• If patient is ill or has abnormal laboratory values, monitor electrolyte, ketone, glucose, pH, lactate dehydrogenase, and pyruvate levels.
• Monitor cardiovascular status.

Patient teaching

• Advise patient to take daily dose of extended-release tablets with breakfast or immediate-release tablet 30 minutes before breakfast (and second dose, if prescribed, before dinner).
• Advise patient to monitor blood glucose level as instructed by prescriber.
• Tell patient he may need supplemental insulin during times of stress or when he can't maintain adequate oral intake.
• Teach patient how to recognize signs and symptoms of hypoglycemia and hyperglycemia.
• Stress importance of diet and exercise to help control diabetes.
• Instruct patient to wear or carry medical identification describing his condition.
• Advise patient to keep sugar source at hand at all times in case of hypoglycemia.
• Caution patient to avoid driving and other hazardous activities until he knows how drug affects concentration and alertness.
• Tell patient he'll undergo regular blood testing during therapy.
• As appropriate, review all other significant and life-threatening adverse reactions and interactions, especially those related to the drugs, tests, herbs, and behaviors mentioned above.


/glip·i·zide/ (glip´ĭ-zīd) a sulfonylurea used as a hypoglycemic in the treatment of type 2 diabetes mellitus.


A sulfonylurea drug, C21H27N5O4S, used to treat type 2 diabetes.


an oral antidiabetic drug.
indications It is prescribed as an adjunct to diet and exercise to lower blood glucose levels of patients with type 2 (non-insulin-dependent) diabetes mellitus.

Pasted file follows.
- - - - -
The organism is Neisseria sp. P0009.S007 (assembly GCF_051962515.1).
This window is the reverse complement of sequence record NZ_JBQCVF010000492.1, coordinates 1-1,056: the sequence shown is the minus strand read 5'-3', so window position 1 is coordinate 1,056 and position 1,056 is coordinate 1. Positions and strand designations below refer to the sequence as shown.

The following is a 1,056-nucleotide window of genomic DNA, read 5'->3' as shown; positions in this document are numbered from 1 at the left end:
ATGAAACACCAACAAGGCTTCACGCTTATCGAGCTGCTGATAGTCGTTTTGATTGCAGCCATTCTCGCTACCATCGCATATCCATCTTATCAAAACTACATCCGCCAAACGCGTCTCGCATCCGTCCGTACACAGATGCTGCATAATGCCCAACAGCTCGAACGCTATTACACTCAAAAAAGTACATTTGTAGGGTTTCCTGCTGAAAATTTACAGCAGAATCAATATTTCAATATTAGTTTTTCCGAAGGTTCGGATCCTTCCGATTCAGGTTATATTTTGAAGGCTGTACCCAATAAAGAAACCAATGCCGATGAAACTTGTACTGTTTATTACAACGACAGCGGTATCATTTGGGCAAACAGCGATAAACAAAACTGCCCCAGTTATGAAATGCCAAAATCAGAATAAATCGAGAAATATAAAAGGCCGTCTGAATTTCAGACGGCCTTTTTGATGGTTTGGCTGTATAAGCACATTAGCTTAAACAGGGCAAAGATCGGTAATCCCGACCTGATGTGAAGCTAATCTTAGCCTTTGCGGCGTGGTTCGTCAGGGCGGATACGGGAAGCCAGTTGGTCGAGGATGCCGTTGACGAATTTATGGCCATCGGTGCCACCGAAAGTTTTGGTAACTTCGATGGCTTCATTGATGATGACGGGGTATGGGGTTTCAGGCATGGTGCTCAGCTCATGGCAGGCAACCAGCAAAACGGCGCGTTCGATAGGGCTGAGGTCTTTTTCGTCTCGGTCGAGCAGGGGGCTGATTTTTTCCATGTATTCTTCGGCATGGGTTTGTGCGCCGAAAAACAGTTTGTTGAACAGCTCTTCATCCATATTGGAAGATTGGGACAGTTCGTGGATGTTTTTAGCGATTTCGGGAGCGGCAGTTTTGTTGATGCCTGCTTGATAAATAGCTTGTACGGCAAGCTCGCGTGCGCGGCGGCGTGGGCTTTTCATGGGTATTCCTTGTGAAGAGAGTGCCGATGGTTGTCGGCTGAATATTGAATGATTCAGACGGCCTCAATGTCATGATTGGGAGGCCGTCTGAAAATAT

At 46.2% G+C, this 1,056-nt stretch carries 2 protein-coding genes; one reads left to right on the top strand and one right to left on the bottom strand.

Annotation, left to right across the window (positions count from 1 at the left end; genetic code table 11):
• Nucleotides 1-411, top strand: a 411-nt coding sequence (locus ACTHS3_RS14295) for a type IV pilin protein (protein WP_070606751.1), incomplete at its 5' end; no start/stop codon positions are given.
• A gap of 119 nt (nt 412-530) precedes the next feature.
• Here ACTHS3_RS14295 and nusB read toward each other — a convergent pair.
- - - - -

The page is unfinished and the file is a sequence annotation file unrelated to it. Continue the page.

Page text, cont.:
contraindications The dosage may have to be adjusted for patients who are taking drugs such as diuretics that increase blood glucose levels; elderly, debilitated, or malnourished patients are at risk of development of hypoglycemia.
adverse effects Among the most serious adverse effects are nausea, heartburn, and skin allergies.


Glucotrol® Therapeutics A sulfonylurea used to control insulin in type 2 DM. See Diabetes mellitus.


A SULPHONYLUREA drug used to treat maturity onset (Type II) DIABETES. Brand names are Glibenese and Minodiab.

glipizide (glip´izīd),

n brand name: Glucotrol;
drug class: oral antidiabetic (second generation);
action: causes functioning β cells in pancrease to release insulin, leading to a drop in blood glucose levels;
use: stable adult-onset diabetes mellitus (type 2).


a second generation sulfonylurea derivative, used as an oral hypoglycemia agent in the treatment of diabetes mellitus, most commonly in cats.
References in periodicals archive ?
Perrigo Company ("Perrigo"), and generic Glucotrol XL, licensed from Pfizer, as well as revenues from the Company's generic versions of Cardizem(R) CD, Dilacor(R) XR, Glucophage(R), K-Dur(R), Ventolin(R) metered dose inhalers and Naprelan(R), all of which also generated revenues during 2002.
For the 12 months ended September 2003, Glucotrol XL had U.
Pursuant to this settlement, Pfizer and Alza dismissed their lawsuits against Andrx, the parties exchanged mutual releases, and Andrx received the right to either market Glucotrol XL product (or any strength thereof) supplied by Pfizer as an authorized generic and/or to manufacture and market its ANDA product(s) in exchange for a royalty, pursuant to a sublicense for relevant Alza patents.
Net sales for the second quarter of 1995 were slightly lower compared to the corresponding period in 1994, due largely to shipments of launch quantities of Glucotrol XL in the second quarter of 1994.
ALZA's sales and marketing efforts in the United States were expanded in late 1994 when an agreement was reached with Pfizer Inc for ALZA's sales force to co-promote Glucotrol XL (glipizide), a new controlled-release tablet utilizing ALZA's proprietary OROS technology for the 24-hour control of glucose levels in Type II diabetes patients.